Cairo to Cape Town road boosts cross-border economies, links Tanzania to rest of Africa
Rehema Tukai grew up in Kondoa and works in Dodoma, Tanzania’s capital city. Until now, visiting her family in Kondoa involved a five-hour journey along a bumpy and dusty road. Thanks to a new road co-funded by the African Development Bank, it takes her a little over one hour to travel the same distance.
Tukai was one of several locals to celebrate when the President of Tanzania, John Pombe Magufuli, and the President of the African Development Bank, Akinwumi Adesina, commissioned the Dodoma-Babati road project on Friday.
Until its completion, the Dodoma-Babati road was a critical missing link in the 10,228-kilometre Trans-Africa Highway, linking Cairo to Cape Town, connecting nine African countries from South Africa to Egypt, through Zimbabwe, Mozambique, Zambia, Tanzania, Kenya, Ethiopia and Sudan.
With the completion of the road, traders and travelers now conduct immigration procedures on only one side of the border, reducing time and costs. Thanks to these efforts, the volume of trade between Tanzania and the rest of Eastern and Southern Africa has risen to US $1.1 billion in 2016, a level both Adesina and Magufuli described as historic.
Magufuli said the Dodoma-Babati road will improve the lives of people living in Tanzania and neighbouring countries. “Projects financed by the African Development Bank have a real impact on people,” Magufuli said, thanking the Bank and the Japan International Cooperation Agency (JICA) for their strategic partnership in co-financing the project.
“Roads change everything. They bring hope alive. Such is the case of this road. While economic activity expands, so will family connections. It has brought much joy to families,” said Adesina, referring to beneficiaries such as Tukai.
The 251-kilometre road is expected to provide rural communities with renewed hope, through expanded economic activities, improved access and better prices for farmers, and to transform several communities.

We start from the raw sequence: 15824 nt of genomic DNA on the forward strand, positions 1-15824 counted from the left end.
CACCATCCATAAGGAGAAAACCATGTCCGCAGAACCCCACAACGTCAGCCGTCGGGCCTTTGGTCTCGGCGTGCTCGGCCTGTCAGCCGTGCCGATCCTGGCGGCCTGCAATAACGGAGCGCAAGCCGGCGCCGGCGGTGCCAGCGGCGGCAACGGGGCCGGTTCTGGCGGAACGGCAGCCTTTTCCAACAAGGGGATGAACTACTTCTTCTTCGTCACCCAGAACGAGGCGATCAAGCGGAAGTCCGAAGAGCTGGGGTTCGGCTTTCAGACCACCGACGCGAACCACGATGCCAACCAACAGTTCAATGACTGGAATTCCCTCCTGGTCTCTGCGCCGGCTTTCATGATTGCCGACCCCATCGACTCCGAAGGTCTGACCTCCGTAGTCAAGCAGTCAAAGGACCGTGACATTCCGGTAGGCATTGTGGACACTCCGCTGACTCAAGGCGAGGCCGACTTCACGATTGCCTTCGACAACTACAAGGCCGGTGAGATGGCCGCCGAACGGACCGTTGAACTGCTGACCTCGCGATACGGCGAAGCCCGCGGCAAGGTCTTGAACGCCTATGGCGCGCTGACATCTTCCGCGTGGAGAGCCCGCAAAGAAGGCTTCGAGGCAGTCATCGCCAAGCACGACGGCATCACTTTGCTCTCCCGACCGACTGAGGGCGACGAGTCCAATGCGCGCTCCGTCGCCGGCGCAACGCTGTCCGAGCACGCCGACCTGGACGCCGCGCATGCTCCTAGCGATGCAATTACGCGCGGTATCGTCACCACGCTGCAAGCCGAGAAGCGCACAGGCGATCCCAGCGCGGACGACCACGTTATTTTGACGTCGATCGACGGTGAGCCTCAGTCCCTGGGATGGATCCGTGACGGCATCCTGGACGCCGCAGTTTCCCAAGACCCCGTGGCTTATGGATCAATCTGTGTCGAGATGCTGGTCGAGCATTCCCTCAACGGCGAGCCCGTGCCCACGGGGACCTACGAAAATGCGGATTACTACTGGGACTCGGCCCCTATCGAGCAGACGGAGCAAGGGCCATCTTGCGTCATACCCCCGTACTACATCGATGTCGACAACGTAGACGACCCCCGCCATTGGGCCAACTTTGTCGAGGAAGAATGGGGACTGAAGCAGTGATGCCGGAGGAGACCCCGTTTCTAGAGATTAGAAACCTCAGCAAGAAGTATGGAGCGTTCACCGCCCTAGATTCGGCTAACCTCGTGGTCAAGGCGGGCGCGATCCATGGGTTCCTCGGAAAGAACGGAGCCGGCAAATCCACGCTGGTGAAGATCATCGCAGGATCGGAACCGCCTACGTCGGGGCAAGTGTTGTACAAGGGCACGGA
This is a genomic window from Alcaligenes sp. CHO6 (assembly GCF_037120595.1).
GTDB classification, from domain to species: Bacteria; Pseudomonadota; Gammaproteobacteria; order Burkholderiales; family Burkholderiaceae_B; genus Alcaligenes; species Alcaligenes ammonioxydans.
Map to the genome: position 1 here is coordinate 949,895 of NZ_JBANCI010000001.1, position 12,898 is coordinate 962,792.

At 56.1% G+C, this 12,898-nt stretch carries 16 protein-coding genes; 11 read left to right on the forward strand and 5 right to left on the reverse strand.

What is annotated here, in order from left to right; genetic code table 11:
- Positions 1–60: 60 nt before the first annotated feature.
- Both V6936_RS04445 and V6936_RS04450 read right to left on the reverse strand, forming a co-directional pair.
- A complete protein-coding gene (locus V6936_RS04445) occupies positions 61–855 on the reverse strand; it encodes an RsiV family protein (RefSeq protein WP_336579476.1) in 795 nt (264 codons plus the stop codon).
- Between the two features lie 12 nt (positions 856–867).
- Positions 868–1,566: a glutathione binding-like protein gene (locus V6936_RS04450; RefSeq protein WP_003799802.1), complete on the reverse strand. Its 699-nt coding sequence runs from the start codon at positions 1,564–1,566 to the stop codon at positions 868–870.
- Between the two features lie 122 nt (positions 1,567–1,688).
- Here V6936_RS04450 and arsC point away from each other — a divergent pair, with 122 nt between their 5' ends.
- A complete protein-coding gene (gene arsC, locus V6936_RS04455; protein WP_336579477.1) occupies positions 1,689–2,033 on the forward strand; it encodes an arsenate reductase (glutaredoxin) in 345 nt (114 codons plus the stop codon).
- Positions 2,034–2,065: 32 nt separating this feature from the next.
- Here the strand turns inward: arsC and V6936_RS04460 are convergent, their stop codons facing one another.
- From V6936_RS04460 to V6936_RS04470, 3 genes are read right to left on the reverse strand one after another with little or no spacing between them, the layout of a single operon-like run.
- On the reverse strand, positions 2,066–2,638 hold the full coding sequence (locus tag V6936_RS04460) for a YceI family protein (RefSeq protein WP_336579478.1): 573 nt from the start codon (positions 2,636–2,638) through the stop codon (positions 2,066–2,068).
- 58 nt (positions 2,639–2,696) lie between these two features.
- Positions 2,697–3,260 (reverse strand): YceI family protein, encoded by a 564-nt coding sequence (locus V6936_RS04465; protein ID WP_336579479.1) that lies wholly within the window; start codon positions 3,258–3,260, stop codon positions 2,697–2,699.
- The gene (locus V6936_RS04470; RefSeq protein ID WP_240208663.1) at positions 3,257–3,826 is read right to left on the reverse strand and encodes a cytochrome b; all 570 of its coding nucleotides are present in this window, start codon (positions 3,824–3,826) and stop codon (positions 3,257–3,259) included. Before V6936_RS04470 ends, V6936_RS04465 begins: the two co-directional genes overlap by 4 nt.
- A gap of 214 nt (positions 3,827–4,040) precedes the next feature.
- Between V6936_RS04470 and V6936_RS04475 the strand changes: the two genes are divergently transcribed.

The Bank President congratulated Tanzania on the 54th anniversary of the union of the Republic of Tanganyika and the People’s Republic of Zanzibar and described the country’s unity as its strength and an example for the rest of Africa.
“Tanzania is headed in the right direction. With 7% economic growth this year, it has posted one of the highest growth rates in the world. That shows me the future of the Republic is very bright indeed! There will be need for massive physical and social infrastructure. There will be need for a Dodoma Airport. There will be need for a new road network to support increased transport, especially the Dodoma Ring Road. I wish to assure you that the African Development Bank will strongly support you on critical infrastructure for the new City of Dodoma,” Adesina said.
The African Development Bank has invested US $3.6 billion in Tanzania, with an active portfolio of US $2 billion, 53% of which is in road projects. The institution has invested more than US $1.1 billion in five road projects in Tanzania, covering close to 1,400 kilometres.
At the commissioning ceremony, the Japanese Ambassador to Tanzania, Masaharu Yoshida, commended the African Development Bank for its contribution toward the completion of the project.
“Our cooperation with the Bank on this project will further strengthen the relationship between Japan and Tanzania and with Africa as a whole,” said Yoshida. “This road will contribute to the economic growth of Tanzania and all of Africa because it is, in fact, part of the ‘Trans-African Highway No. 4’ that connects Cape Town-Lusaka-Dodoma-Arusha-Nairobi up to Cairo.”